Tuesday 29 December 2015

Gardening with ME: a review of 2015

As 2015 draws to a close, like many garden bloggers I have been reflecting on the past year in the garden. As a garden blogger who gardens with a chronic illness, ME, it could be easy to focus upon all that I didn't get done. But instead I found myself thinking about the successes and realised that I'm feeling quite positive about my garden and what I've achieved this year within the context of gardening with ME.

In the kitchen garden first. I had a good crop of broad beans. Although I wasn't quite able to keep on top of the blackfly, on the whole we had several good meals out of them, plus some in the freezer for winter.

The peas were a great success and I had to turn to the internet to find more recipes to explore ways of cooking peas. Pea and Sweet Potato curry was a particular favourite. On top of this, I also was able to save enough of the seed not just for myself, but to send some of both 'Lativan' and 'Robinson' back to the Heritage Seed Library.

Pea Robinson, to the left, grew happily in my planter in the driveway, withstanding frequent high winds that zoomed up between the two houses. Sweet succulent large peas, mmmmm.

Strawberries were also a great success, and bang on time for Wimbledon. I made up some strawberry ice cream too, and there is a little left so that we can enjoy a taste of summer in the winter. Plus we had plenty of courgettes to get us through several months, and I made up a big batch of courgette fritters to freeze, again to enjoy in winter.

Carrots and parsnips were another success and my garlic did very well. The non-flowering sorrel is the plant that just gives and gives. In fact, I like it more in pasta sauces than spinach, and as it's a perennial, it pretty much grows without any assistance from me. What a vegetable!

Non-flowering Sorrel in the middle. The plant grew 2 more times this size, constantly
sending out fresh young shoots to eat.

Perhaps the star crop was the Climbing French Beans, which basically ran away from me in their attempt to become 'yield of the year'. In fact, there were so many that I was begging people to take some off me, bags of beans off me. I succeeded in that too.

I grew a few types of Climbing French Beans, including Cosse Violette and Cobra

Turning to the flower garden, I kind of had to let some of the perennials look after themselves whilst I focused my limited energy in the kitchen garden. But here plants still grew and flowered well. Although I had to give up on writing my End of Month View posts on the Long Shady Border, the border itself managed to hold on quite well without much attention from me.

Flowers and foliage in the Long Shady Border this year included:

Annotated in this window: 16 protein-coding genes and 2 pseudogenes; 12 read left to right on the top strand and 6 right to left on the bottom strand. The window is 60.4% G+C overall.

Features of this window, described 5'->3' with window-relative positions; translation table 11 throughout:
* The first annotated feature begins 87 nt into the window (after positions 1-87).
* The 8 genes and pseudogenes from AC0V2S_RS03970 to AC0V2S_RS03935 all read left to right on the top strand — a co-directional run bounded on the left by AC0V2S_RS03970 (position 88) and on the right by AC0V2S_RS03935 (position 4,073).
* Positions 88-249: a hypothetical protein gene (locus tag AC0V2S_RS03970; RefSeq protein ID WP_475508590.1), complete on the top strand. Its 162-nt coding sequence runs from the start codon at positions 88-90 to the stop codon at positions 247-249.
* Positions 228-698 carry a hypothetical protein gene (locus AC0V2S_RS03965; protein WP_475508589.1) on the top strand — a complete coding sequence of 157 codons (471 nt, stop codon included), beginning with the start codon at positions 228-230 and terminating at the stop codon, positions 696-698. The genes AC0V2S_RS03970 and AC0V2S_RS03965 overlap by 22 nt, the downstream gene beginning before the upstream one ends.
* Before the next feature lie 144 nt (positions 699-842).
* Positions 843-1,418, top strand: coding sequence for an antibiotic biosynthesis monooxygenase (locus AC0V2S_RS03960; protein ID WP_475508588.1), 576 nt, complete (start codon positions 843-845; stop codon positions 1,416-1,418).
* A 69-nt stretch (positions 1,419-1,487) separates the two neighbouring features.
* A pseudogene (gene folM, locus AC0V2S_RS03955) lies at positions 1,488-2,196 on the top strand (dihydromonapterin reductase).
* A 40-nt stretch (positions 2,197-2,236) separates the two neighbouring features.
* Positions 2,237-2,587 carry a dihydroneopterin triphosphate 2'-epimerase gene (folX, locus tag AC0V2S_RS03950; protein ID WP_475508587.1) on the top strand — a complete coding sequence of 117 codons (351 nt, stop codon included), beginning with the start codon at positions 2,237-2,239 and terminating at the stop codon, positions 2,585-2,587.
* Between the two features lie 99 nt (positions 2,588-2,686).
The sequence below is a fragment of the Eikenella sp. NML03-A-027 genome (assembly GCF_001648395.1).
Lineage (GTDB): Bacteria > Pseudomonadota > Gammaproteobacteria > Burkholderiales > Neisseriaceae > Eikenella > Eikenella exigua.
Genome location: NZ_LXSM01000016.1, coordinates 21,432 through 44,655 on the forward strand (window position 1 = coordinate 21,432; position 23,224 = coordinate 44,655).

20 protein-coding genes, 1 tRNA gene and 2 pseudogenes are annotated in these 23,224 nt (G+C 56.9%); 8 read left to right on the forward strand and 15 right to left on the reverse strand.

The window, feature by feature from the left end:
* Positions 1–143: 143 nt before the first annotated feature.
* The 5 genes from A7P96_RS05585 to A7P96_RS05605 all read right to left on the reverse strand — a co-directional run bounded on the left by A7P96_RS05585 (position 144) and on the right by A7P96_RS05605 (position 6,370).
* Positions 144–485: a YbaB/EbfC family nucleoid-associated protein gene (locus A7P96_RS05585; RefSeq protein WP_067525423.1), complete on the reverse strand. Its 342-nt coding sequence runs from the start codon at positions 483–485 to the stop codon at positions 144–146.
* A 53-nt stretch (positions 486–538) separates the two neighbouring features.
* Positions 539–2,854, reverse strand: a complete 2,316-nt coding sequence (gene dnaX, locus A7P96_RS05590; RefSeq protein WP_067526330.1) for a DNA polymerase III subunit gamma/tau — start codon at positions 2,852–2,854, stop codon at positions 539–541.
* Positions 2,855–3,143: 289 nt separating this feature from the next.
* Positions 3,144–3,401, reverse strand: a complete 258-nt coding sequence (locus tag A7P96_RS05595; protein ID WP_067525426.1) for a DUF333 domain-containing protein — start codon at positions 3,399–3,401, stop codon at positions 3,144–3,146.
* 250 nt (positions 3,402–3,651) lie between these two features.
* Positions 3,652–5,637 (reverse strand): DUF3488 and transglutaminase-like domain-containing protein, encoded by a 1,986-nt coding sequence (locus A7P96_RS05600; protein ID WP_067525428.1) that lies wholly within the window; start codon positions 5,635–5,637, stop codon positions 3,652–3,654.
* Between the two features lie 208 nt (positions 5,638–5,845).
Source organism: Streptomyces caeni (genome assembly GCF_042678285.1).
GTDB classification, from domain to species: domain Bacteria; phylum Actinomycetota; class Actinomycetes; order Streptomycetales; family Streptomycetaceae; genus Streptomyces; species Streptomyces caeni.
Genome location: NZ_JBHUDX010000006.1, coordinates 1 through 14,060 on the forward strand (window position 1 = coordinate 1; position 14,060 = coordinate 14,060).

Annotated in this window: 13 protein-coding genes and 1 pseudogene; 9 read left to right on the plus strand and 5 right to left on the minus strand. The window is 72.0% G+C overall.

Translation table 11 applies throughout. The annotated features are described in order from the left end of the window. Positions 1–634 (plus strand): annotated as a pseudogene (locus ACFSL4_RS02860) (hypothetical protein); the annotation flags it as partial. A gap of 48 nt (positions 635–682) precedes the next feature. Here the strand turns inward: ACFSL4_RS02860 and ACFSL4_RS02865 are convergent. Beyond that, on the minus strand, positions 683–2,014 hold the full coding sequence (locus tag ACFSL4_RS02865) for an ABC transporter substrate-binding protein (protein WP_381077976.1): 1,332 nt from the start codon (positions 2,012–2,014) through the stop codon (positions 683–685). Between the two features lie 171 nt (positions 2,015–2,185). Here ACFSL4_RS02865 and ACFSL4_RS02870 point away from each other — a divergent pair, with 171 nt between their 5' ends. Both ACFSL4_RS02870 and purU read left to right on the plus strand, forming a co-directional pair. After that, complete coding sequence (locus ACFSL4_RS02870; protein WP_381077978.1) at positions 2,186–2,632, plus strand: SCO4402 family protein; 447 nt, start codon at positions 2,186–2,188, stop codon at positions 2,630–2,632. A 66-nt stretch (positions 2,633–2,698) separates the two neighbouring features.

Left: Astrantia 'Hapsden Blood'
Right: the leaves of Ligularia 'The Rocket' and fern Dryopteris erythrosora

Left: Primula beesiana (magenta) with Primula florindae (yellow) behind.
Right: Pulmonaria 'Blue Ensign'

At the back of the garden along the pergola, I had a wonderful display of Crocosmias that lasted nearly three months and last years nasturtiums had self-seeded and flowered without any intervention from me at all.

Left: Crocosmia x crocosmiiflora 'Red King'
Right: Crocosmia x crocosmiiflora 'Irish Dawn'

Left: Lonicera similis var. delavayi (wonderful fragrance)
Right: Nasturtium 'jewel mixed'

Around the pergola in July

Elsewhere in the garden:
Left: Salvia guaranitica 'Blue Enigma' (tender perennial)
Right: Rudbeckia 'Takao' (makes a wonderful cut flower too)

Left: Dianthus cruentus
Right: the leaves of Epimedium x versicolor 'Sulphureum'

I had sown some Cosmos and sunflowers from seed as part of my very small cut garden, and I got plenty of vases of flowers from them. This was particularly welcome as their flowering coincided with an extra bad period of ME; picking them was my only gardening activity in August. What a delight they were.

Helianthus Velvet Queen with Helianthus Lemon Queens, flowering royally in the house.

In general, the perennials grew and bloomed with little input from me, and this gave Kevin and I a great amount of pleasure. I managed to spend more time just sitting in the garden on my comfy chair and enjoying the plants, bees and butterflies. Yes, a little tidying up needs to be done before the end of winter, and what I cannot do myself I aim to get some help in to do it for me. Because another success was allowing myself to say it was ok get (paid) help.

The garden in September

Gardening with a chronic illness can often feel like one step forward four steps back. There has been plenty of times I have felt frustrated and upset about not having the energy to do any gardening. When six weeks have gone by and I haven't tended a thing. When I've very occasionally wondered if maybe I'm trying too hard to continue gardening and that maybe I should just give it up.